“This is because world carry-over stocks are dangerously low and world population is rocketing at a time when oil and gas reserves are falling,” added John.
“Basically we are going to have less energy to make food, but more people to feed.”
John added that most of the land that is suitable is already used for crops of some kind. We are losing 25 million acres of agricultural land each year through the building of new cities, roads and industrial infrastructure, and through desertification and soil erosion.
Many more millions of acres of land that was previously used to grow food is now used to produce renewable fuels such as ethanol or bio diesel.
To order your copy of Famine in the West, priced at £6.49 + £1.49 postage and packing contact 01430 410521. The first two Goole Times readers to quote “Goole Times” when ordering a copy can collect a free four-stone bag of mixed potatoes, carrots and onions from John’s farm and will not pay for the book’s postage.
The killing of Benazir Bhutto should remind us of just how insecure our food supplies are. Our farming systems in the West are dependent on sufficient supplies of oil and gas to power our farm machinery and to make the nitrogen fertiliser and pesticides that give us such high yields. Transport and processing of food is just as dependent on these finite fuels.
Unfortunately, most of the remaining oil is in the middle east and any cut-off of supplies from that region would be a disaster for the west and especially for its food supply system. The US has been trying for years to bring stability to the middle east to ensure that the oil keeps flowing, but the killing of Bhutto makes an insecure future much more likely.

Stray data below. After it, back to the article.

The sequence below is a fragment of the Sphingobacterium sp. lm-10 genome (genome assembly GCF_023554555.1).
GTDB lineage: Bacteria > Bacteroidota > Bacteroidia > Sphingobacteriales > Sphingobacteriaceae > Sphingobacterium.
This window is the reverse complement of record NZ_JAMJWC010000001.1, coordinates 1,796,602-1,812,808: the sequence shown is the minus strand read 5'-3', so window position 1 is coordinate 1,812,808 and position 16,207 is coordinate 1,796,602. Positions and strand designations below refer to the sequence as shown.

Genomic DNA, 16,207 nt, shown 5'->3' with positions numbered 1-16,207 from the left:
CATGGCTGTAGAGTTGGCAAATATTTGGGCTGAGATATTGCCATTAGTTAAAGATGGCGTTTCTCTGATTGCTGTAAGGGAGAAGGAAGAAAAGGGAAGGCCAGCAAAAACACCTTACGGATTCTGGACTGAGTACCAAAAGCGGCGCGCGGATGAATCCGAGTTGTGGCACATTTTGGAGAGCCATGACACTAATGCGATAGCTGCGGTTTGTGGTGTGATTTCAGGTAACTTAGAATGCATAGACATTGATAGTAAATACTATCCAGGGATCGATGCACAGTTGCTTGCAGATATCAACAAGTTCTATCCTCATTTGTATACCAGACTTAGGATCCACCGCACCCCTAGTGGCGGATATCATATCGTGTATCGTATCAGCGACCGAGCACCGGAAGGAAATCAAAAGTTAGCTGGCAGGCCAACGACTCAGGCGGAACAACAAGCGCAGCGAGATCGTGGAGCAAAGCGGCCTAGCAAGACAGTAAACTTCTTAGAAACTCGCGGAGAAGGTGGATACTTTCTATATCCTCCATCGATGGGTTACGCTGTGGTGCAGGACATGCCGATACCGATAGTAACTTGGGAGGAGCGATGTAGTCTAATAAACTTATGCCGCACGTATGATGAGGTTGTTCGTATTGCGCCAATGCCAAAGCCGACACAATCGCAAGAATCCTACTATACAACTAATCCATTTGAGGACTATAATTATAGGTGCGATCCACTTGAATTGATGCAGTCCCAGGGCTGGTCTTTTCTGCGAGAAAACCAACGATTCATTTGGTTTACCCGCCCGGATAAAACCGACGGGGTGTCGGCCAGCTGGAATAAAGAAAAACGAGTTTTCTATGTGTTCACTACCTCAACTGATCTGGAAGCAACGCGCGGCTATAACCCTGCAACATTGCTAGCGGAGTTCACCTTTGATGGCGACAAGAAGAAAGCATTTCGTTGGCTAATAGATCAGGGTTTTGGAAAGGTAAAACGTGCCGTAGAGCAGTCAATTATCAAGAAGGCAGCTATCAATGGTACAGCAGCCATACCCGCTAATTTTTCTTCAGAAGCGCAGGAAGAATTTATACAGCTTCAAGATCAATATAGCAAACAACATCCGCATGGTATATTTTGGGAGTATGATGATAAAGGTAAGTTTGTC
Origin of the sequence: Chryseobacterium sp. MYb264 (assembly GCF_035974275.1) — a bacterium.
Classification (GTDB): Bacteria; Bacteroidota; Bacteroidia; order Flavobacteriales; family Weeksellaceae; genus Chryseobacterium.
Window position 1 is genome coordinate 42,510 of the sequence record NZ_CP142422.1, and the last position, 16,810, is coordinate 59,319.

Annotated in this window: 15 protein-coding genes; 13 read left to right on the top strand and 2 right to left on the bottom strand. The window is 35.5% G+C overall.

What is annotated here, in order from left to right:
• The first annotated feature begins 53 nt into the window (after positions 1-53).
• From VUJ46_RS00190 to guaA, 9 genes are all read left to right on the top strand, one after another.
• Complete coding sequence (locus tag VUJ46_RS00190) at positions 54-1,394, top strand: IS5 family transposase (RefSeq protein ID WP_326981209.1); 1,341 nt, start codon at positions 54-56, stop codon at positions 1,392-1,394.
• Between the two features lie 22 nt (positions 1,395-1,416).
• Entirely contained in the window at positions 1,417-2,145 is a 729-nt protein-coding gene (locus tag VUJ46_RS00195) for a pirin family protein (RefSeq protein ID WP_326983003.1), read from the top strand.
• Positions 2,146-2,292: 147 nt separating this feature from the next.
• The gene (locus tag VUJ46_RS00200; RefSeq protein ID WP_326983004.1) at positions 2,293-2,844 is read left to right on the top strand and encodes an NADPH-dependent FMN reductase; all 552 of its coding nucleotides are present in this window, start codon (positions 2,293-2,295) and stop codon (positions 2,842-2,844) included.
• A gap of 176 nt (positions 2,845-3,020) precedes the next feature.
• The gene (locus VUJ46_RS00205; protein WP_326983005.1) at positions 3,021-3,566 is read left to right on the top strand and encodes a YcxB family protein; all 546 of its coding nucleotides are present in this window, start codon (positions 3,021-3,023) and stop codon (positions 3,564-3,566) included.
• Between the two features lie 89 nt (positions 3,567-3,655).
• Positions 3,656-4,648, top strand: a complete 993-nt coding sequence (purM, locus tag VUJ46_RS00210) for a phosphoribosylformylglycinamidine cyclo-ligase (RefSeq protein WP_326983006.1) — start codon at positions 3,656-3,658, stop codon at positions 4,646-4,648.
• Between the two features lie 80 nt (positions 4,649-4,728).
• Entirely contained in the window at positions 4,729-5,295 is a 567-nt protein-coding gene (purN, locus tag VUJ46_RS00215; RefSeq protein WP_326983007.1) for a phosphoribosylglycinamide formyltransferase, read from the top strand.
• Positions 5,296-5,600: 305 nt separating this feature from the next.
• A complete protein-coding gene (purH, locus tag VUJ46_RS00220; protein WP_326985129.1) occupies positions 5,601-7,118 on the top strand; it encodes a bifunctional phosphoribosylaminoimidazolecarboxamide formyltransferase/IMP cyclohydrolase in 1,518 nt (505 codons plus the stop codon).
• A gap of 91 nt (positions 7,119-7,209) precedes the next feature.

That scenario is that after months or years of turmoil in Pakistan, an anti-west Islamist group, backed by Al-Queda takes control. They would then have nuclear weapons and even the US would not dare to intervene. With this power the Islamists would be in a position to bring about their ambition to establish a Caliphate throughout the middle east and deny the hated Infidels of oil. The resulting chaos would cause a collapse of western economies and of the food supply system.
Speaking in Berlin on Wedensday, Josette Sheeran, head of the UN World food programme, said that rising food prices, a shortfall of stock and the effects of climate change pose a serious triple threat to the world’s poor.
She explained that the price the agency had to pay for its food procurement had shot up in the last 5 years, especially in the last 8 months. She said, “It affects us and our ability to reach people at the same time that the world’s most vulnerable, those making a- dollar- a-day or less, are being priced out of the food market.”
A very important part of her speech was when she said, “We need new strategies to deal with problems that… as of a year ago were not really predicted to be long-term trends, such as the rise in food prices. We now know that experts predict this to be a long-term trend.”
As climate change is one of the main reasons that peak food is imminent, it is disappointing that so many people are still climate change sceptics in spite of overwhelming evidence that warming is happening and is mainly the result of increased concentrations of greenhouse gasses in the atmosphere due to human activity.
In many cases, people prefer not to know. The consequences of continuing to increase emissions are - for some people - too horrible to contemplate. Becausepossible solutions are difficult to implement, they convince themselves there is no problem.
Most people have gradually become aware of the serious nature of global warming over the past few years, but they have not taken the time to look at the evidence that would convince them completely.